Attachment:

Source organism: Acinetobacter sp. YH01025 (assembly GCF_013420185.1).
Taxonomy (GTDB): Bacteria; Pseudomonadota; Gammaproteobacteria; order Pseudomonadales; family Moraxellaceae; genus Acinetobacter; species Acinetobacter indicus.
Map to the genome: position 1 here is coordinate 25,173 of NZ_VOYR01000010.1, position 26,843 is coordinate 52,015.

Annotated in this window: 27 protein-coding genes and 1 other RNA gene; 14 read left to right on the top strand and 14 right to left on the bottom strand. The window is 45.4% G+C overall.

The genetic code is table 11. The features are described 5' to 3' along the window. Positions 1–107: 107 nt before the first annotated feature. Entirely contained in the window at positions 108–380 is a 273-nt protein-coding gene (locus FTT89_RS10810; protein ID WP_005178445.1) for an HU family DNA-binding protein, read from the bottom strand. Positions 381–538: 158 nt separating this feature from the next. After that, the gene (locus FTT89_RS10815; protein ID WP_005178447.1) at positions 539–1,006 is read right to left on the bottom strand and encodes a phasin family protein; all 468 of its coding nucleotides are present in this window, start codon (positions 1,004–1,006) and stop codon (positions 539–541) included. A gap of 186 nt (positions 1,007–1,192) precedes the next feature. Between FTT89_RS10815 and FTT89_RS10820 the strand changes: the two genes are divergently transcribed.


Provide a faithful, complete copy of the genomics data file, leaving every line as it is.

Source organism: Acinetobacter sp. YH01025 (assembly GCF_013420185.1).
Taxonomy (GTDB): Bacteria; Pseudomonadota; Gammaproteobacteria; order Pseudomonadales; family Moraxellaceae; genus Acinetobacter; species Acinetobacter indicus.
Map to the genome: position 1 here is coordinate 25,173 of NZ_VOYR01000010.1, position 26,843 is coordinate 52,015.

Annotated in this window: 27 protein-coding genes and 1 other RNA gene; 14 read left to right on the top strand and 14 right to left on the bottom strand. The window is 45.4% G+C overall.

The genetic code is table 11. The features are described 5' to 3' along the window. Positions 1–107: 107 nt before the first annotated feature. Entirely contained in the window at positions 108–380 is a 273-nt protein-coding gene (locus FTT89_RS10810; protein ID WP_005178445.1) for an HU family DNA-binding protein, read from the bottom strand. Positions 381–538: 158 nt separating this feature from the next. After that, the gene (locus FTT89_RS10815; protein ID WP_005178447.1) at positions 539–1,006 is read right to left on the bottom strand and encodes a phasin family protein; all 468 of its coding nucleotides are present in this window, start codon (positions 1,004–1,006) and stop codon (positions 539–541) included. A gap of 186 nt (positions 1,007–1,192) precedes the next feature. Between FTT89_RS10815 and FTT89_RS10820 the strand changes: the two genes are divergently transcribed.